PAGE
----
Pick up any early childhood development tome and you will learn that all a child wants is to know that they are seen, heard and that they matter, (also interpreted as they are worthy of love). This means that many Adults who were not seen or heard adequately (and we are many) are carrying some serious ‘arrested development’ issues into work/partnerships and relationships.

So, even as we engage on a day to day basis – we need to ask ourselves the important question – are we honoring the psychological contract – is there an expectation of transparency and honesty? An expectation that the other person will ‘look out’ for not just their own interests but mine too? And remember – just the feeling of being undervalued is enough to damage or break the psychological contract.

BUT – Let’s not walk away from each other with our knickers in a twist shall we? Below are three things I’ve experienced that have proven useful to me in repairing a rip in the psychological contract

1 – Vulnerability – A TOUGH one for me because in my lifetime I’ve been betrayed and let down so many times that at a certain point I couldn’t rationalize the use in letting anyone see my weaknesses. However the truth is that when you make peace with your vulnerabilities, no – one can use them against you. The challenge is; when people don’t have a clue as to your vulnerabilities they assume you’re just an asshole, yet we all have blind spots – moments when we break the psychological contract without even noticing, and that’s when awareness of your vulnerabilities allows for others to come to you and have a conversation when they feel let down, allowing for a chance to repair what’s come undone.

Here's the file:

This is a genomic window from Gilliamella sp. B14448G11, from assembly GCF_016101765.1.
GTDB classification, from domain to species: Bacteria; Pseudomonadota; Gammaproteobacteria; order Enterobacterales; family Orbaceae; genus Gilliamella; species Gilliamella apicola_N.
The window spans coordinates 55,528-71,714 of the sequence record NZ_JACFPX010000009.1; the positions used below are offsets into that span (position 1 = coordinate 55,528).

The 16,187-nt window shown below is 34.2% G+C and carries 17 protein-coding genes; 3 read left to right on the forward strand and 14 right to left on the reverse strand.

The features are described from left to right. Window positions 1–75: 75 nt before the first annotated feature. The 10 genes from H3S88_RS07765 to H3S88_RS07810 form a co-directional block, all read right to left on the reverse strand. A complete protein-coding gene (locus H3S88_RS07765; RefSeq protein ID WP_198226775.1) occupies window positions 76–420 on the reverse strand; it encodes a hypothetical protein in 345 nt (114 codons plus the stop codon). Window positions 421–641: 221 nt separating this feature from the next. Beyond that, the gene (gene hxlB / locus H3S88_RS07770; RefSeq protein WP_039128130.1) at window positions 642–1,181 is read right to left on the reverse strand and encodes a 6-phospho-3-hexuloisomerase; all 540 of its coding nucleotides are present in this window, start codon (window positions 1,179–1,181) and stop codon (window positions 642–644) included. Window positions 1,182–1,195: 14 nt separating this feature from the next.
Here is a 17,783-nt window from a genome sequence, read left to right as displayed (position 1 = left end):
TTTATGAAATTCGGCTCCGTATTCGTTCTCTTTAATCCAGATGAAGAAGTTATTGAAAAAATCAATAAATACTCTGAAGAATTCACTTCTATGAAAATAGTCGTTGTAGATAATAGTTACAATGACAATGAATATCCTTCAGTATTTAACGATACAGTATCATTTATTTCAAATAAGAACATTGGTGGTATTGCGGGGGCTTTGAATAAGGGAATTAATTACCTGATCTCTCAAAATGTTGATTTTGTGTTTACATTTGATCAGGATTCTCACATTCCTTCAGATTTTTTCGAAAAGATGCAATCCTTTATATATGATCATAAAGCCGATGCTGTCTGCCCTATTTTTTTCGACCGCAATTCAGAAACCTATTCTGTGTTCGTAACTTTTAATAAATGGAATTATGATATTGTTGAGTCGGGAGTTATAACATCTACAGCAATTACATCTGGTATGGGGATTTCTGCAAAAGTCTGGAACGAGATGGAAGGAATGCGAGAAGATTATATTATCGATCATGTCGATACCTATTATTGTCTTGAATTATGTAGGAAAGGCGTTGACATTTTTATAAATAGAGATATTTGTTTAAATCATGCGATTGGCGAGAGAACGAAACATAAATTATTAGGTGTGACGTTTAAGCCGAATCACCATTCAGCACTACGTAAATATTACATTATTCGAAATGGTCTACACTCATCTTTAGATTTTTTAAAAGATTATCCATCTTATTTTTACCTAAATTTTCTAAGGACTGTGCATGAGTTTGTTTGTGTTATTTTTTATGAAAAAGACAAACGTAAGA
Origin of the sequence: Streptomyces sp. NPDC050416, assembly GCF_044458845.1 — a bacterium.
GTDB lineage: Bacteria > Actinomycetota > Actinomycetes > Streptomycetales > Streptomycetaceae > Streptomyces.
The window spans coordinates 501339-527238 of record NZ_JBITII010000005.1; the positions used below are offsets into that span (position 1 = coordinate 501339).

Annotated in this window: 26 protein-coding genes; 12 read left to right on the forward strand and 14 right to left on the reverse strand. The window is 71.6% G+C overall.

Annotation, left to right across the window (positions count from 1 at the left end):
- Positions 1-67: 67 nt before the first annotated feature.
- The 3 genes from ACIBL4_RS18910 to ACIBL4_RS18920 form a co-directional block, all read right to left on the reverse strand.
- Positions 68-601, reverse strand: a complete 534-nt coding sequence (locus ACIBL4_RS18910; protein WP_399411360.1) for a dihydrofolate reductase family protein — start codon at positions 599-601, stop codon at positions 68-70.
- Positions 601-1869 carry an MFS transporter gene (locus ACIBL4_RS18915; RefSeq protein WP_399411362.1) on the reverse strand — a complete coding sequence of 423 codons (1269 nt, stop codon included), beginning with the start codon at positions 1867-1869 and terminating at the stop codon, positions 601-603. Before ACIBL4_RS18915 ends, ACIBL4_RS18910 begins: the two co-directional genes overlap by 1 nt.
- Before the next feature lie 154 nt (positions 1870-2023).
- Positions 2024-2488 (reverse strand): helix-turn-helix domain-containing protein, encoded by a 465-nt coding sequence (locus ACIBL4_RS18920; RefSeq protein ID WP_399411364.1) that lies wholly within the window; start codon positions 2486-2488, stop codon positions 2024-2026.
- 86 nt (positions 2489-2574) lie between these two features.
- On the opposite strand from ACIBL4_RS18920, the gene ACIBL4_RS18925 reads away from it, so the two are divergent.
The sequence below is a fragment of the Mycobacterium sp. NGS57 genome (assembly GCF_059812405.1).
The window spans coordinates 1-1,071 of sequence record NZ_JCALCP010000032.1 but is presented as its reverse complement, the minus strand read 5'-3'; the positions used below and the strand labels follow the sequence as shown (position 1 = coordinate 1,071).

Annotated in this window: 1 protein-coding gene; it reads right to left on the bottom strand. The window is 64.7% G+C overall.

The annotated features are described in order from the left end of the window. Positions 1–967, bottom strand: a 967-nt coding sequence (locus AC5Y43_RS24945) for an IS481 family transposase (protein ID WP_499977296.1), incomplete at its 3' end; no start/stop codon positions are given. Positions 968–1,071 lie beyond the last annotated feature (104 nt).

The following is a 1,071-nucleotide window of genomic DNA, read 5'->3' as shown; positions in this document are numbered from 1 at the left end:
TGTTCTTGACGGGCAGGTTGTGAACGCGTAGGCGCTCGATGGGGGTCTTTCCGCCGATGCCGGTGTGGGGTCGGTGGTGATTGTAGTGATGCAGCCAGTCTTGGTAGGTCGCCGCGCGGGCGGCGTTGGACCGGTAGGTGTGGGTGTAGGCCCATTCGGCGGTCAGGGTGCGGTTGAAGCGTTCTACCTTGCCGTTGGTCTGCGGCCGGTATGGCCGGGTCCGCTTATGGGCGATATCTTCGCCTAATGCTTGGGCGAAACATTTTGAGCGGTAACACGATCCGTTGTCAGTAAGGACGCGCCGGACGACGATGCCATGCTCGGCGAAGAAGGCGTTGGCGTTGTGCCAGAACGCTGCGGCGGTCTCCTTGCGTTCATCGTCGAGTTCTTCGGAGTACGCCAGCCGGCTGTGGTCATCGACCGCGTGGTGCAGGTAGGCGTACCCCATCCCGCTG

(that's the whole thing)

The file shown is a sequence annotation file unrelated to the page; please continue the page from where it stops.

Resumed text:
2 – Action change immediately – as soon as the next hour or the next day, if you’ve let someone down, let’s say taken credit for their work or not appreciated that they pulled an all nighter- rectify immediately. Meaning at the first opportunity – give credit to them for what they did, find out if they’ve gone above and beyond and thank and appreciate them in a public manner. If you put someone down in front of their peers, publicly apologise with all their peers in the room at the next meeting, this is one area you gotta walk the talk.

3 – I’ll wrap it up with this last one – I’ve found that the best way to try and stay ahead of psychological contracts is to listen at least five times more than you speak, ask loads of questions and create ‘circles of safety’ – times when you and your partner/s colleagues, friends and even family can have tough conversations and say what’s on your mind (the 1st ones will be hella awkward, no one will admit they’re unhappy and just be a chore – but regularly checking in this way builds familiarity around having hard conversation. P.S do it 1:1 – no audience necessary.

Edisco ergo Vivo – Until next time, Have a wonderful week.

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This Post Has One Comment

  1. Njeri

    I love the tongue in cheek style and the point on vulnerability. The idea of letting ourselves be seen but also trying to really see the other person. Might have saved the world more than a few wars or saved relationships sacrificed on an altar of assumptions!